Archives: Show Me the Money
By comparison to the athletes in football, baseball or basketball, salaries paid to motorcycle racers is kept pretty hush, hush. The have been estimates of what MotoGP riders make (Marc Marquez and Valentino Rossi are reported to be in the $10 million per year category, with Jorge Lorenzo and Andrea Dovizioso not far behind), but trying to get a handle on what motocross, road race and flat track riders here in American make is a very well-guarded secret.
Archives: Show Me the Money
Fortunately, some riders have talked to me about how much they made during their careers and what they know fellow riders made. And I have several other contacts in the industry who have given me ballpark figures and when I get similar figures from different sources it gives you at least an idea of what kind of salaries are available.
Firstly, with the possible exception of MotoGP, salaries in motorcycle racing across the board are maybe only a half, perhaps even a quarter of what they were in the salad days of the late 1990s to the mid-2000s. The top MotoGP riders can demand such high salaries because they are the riders who are the ones who have the possibility of winning world championships. In addition to their factory salaries, the elite MotoGP riders can practically double their income with endorsement deals. Riders like Marquez, Rossi and Lorenzo can go beyond your typical industry endorsement deals, such as helmets, leathers, etc. and can actually
On the very top end are the elite MotoGP who can crossover and earn big bucks for mainstream product endorsement deals. In America those mainstream endorsements are few and far between, but they do happen on occasion. Remember in the mid-1990s and Jeremy McGrath with 1-800-Collect, or more recently Travis Pastrana for Dodge?
The money for MotoGP riders hasn’t seen the precipitous drop that riders suffered here in America. Mainly because multiple factories are competing for the very best talent and they have to pay accordingly. But also, because outside-the-industry sponsorship is still around at that level, i.e. Repsol (a Spanish oil company), MoviStar (a major telecommunications brand owned by Telefónica), Pramac (an Italian maker of commercial lighting and generators), Tissot (a Swiss watch maker), Singha (a Thai beer maker), BMW, Michelin, DHL and so on.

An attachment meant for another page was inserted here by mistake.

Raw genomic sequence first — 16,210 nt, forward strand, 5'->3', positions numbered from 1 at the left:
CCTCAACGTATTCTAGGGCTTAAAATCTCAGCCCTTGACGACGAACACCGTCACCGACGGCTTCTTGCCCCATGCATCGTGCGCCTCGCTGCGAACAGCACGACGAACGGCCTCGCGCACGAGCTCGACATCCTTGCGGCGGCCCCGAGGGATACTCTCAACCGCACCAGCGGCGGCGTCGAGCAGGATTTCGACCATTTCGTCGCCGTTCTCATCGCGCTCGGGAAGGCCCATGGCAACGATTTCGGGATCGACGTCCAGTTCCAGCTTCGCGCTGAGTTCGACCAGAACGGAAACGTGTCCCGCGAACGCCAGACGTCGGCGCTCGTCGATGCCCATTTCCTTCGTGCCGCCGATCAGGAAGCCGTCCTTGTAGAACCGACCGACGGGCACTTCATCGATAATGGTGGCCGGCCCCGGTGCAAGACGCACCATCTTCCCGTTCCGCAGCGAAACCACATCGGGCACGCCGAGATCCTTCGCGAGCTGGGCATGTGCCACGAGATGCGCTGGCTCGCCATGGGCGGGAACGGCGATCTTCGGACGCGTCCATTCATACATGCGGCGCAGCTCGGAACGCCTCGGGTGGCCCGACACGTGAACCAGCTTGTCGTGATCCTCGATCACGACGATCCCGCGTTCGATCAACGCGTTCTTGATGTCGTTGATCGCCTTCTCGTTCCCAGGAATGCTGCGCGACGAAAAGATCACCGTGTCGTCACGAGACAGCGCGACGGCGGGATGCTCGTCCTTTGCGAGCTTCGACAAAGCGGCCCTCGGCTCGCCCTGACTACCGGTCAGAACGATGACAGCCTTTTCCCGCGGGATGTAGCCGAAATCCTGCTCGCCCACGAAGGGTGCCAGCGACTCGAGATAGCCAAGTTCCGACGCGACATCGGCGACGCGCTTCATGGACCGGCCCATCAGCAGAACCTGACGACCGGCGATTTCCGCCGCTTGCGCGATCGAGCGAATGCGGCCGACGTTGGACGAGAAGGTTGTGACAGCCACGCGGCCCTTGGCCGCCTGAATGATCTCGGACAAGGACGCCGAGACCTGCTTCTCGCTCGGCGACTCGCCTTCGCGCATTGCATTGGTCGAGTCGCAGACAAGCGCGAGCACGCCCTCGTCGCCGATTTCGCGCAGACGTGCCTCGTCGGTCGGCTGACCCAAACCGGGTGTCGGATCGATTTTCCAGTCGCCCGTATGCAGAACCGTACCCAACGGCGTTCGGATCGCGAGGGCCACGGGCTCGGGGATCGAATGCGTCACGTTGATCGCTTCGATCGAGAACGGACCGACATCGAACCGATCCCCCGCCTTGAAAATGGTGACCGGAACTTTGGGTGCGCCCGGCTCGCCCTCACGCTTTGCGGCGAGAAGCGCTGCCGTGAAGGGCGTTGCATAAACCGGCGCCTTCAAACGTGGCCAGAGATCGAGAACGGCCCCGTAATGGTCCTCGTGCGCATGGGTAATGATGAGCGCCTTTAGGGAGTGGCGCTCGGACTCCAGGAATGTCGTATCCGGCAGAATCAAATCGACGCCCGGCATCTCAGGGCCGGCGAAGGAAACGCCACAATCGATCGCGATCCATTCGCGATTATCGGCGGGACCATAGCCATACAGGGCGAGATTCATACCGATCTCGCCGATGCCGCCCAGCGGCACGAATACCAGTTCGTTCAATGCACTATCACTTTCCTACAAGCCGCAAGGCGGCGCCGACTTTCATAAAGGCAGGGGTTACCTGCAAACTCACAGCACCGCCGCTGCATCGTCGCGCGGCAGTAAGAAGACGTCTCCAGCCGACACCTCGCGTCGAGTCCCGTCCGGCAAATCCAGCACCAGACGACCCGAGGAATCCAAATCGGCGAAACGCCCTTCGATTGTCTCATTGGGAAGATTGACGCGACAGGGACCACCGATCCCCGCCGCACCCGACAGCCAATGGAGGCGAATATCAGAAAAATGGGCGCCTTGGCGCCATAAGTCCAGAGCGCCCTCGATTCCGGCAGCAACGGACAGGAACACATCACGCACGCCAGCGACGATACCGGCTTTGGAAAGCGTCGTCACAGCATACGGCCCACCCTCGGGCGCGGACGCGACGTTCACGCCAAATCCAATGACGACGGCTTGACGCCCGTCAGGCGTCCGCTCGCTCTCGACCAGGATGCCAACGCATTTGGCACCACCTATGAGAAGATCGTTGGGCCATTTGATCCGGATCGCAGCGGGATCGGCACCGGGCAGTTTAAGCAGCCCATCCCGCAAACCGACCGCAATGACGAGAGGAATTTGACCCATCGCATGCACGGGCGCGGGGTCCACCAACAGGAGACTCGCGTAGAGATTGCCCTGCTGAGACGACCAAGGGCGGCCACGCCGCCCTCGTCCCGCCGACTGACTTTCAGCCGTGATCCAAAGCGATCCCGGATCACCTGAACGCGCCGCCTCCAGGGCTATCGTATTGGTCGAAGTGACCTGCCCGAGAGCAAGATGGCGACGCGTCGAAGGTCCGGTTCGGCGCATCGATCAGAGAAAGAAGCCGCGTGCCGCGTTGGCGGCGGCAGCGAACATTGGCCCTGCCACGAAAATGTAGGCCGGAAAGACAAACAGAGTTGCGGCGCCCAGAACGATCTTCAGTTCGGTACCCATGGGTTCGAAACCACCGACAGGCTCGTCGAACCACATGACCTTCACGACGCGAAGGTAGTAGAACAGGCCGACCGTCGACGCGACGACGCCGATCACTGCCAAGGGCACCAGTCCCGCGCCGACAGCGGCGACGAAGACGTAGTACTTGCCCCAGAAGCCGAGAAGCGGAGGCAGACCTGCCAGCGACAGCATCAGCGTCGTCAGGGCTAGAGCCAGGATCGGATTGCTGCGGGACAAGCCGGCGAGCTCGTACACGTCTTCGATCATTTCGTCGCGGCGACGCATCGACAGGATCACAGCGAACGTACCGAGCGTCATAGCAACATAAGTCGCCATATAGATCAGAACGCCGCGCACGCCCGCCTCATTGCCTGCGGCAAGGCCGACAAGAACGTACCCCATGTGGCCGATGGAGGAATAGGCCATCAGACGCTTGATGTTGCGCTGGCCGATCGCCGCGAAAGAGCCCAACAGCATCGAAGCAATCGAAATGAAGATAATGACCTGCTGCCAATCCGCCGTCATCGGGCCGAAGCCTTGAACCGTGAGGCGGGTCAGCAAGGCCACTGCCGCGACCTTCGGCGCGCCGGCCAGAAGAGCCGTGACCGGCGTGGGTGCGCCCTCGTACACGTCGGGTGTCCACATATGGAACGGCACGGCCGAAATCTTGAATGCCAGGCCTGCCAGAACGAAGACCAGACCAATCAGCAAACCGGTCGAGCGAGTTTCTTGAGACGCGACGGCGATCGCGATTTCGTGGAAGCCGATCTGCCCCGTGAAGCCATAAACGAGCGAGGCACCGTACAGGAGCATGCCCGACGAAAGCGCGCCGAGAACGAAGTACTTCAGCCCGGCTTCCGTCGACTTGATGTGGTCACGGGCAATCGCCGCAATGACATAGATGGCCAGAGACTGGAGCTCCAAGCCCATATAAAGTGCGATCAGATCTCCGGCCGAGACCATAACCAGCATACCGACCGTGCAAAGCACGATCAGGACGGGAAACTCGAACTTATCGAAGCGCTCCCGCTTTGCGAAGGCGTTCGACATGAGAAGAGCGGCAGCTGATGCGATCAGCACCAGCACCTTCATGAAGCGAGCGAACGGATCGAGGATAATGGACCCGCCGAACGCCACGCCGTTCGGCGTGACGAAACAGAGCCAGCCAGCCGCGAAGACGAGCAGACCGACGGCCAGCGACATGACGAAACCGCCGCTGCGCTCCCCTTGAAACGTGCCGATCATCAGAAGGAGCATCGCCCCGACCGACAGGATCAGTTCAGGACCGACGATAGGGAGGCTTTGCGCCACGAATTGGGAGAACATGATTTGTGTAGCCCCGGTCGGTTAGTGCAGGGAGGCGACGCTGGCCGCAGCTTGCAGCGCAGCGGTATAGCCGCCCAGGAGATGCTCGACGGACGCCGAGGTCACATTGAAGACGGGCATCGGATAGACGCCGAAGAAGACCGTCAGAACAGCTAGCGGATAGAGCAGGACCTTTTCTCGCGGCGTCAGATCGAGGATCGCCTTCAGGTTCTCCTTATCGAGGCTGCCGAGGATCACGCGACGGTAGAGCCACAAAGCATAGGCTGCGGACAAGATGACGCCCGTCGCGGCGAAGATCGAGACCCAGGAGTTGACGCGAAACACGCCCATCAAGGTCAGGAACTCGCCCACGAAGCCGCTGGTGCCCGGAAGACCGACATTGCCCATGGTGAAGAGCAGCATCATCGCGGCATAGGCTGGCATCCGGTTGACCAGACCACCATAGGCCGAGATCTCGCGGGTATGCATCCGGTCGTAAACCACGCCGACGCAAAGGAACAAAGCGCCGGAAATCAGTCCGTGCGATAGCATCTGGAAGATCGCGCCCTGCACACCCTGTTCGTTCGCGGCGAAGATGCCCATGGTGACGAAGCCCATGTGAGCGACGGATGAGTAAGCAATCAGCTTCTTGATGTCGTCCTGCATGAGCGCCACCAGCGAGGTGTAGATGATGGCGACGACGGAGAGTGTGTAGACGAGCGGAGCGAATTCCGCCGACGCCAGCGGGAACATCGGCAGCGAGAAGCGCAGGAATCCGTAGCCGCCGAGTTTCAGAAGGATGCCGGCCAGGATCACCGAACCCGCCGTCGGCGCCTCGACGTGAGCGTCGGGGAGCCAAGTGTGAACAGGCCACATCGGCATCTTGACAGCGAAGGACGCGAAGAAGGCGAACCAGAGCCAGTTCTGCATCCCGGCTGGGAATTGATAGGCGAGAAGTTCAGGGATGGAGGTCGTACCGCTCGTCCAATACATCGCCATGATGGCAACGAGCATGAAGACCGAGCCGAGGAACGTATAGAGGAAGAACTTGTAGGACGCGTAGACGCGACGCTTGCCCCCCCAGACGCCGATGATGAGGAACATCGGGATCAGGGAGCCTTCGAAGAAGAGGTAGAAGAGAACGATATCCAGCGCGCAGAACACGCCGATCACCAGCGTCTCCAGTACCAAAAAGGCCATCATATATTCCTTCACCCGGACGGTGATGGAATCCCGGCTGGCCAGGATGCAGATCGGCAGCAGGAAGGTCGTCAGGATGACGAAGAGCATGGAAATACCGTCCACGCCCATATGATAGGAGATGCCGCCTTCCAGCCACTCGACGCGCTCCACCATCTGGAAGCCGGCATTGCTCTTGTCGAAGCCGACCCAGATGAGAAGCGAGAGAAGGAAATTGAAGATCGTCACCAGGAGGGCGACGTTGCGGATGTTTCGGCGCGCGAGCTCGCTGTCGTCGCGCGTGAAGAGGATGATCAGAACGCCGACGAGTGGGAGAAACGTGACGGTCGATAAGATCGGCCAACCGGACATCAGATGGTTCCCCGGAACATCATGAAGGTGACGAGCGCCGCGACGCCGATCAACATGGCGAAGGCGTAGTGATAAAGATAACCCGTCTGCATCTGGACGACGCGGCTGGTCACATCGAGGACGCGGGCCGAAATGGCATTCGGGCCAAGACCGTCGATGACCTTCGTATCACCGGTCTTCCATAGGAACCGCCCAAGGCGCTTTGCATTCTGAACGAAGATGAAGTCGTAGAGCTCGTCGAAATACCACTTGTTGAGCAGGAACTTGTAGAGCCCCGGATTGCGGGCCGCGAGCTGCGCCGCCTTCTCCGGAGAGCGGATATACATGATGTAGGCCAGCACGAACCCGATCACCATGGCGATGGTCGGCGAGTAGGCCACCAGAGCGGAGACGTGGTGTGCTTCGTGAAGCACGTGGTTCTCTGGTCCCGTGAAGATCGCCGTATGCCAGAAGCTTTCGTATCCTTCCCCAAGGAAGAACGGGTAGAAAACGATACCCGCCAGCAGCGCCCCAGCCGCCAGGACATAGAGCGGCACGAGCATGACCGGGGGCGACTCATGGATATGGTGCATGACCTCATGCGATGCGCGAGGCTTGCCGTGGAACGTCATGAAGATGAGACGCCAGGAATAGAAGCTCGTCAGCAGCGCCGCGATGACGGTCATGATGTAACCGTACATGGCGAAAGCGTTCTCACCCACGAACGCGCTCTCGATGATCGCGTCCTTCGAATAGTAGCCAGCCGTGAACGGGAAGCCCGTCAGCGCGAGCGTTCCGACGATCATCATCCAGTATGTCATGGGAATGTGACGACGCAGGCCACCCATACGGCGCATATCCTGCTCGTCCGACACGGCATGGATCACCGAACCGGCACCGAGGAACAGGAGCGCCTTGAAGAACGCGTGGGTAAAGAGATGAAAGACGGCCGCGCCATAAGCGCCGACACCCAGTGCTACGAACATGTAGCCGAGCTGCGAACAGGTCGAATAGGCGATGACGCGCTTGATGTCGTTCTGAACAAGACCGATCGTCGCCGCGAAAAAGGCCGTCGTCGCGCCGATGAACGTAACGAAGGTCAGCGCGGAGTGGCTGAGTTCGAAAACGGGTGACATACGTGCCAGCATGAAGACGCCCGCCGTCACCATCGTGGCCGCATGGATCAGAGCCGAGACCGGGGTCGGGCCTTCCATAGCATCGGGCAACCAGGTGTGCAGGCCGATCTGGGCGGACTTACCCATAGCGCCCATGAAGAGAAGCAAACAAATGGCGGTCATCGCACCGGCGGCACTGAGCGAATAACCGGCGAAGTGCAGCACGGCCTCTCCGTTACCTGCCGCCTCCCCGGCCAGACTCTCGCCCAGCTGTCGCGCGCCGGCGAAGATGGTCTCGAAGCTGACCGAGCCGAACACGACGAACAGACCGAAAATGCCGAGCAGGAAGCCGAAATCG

Even the lower-tier riders in MotoGP are making decent money, say in the $250,000 range, so if you are good enough to be in motorcycle racing’s top series you will be paid. I was surprised to learn that even a few of the leading Moto2 riders have contracts approaching a million per year!
The top-tier World Superbike riders can make well into the hundreds of thousands, but no one I talked to thought there were any riders in that series making north of a million.
In America it still pays to be one of the elite motocross or road racers, but the numbers are still way down compared to pre-recession numbers. At its peak riders like Mat Mladin, Ricky Carmichael, James Stewart, Ben Spies and Miguel Duhamel were in the million dollar per year-plus category. Insiders say Mladin was at one time the highest paid motorcycle racer in America, rumored to be making 4 million per year!
And beside the money they earned from salaries, endorsements and purse money, some of the perks were pretty amazing. When Kevin Windham raced factory Honda in the mid-2000s, his contract called for him to be flown to and from the races on chartered planes. He would often sleep in his own bed the night of a national, allowing for an extra day of training while most spent a full day in airports travelling commercial.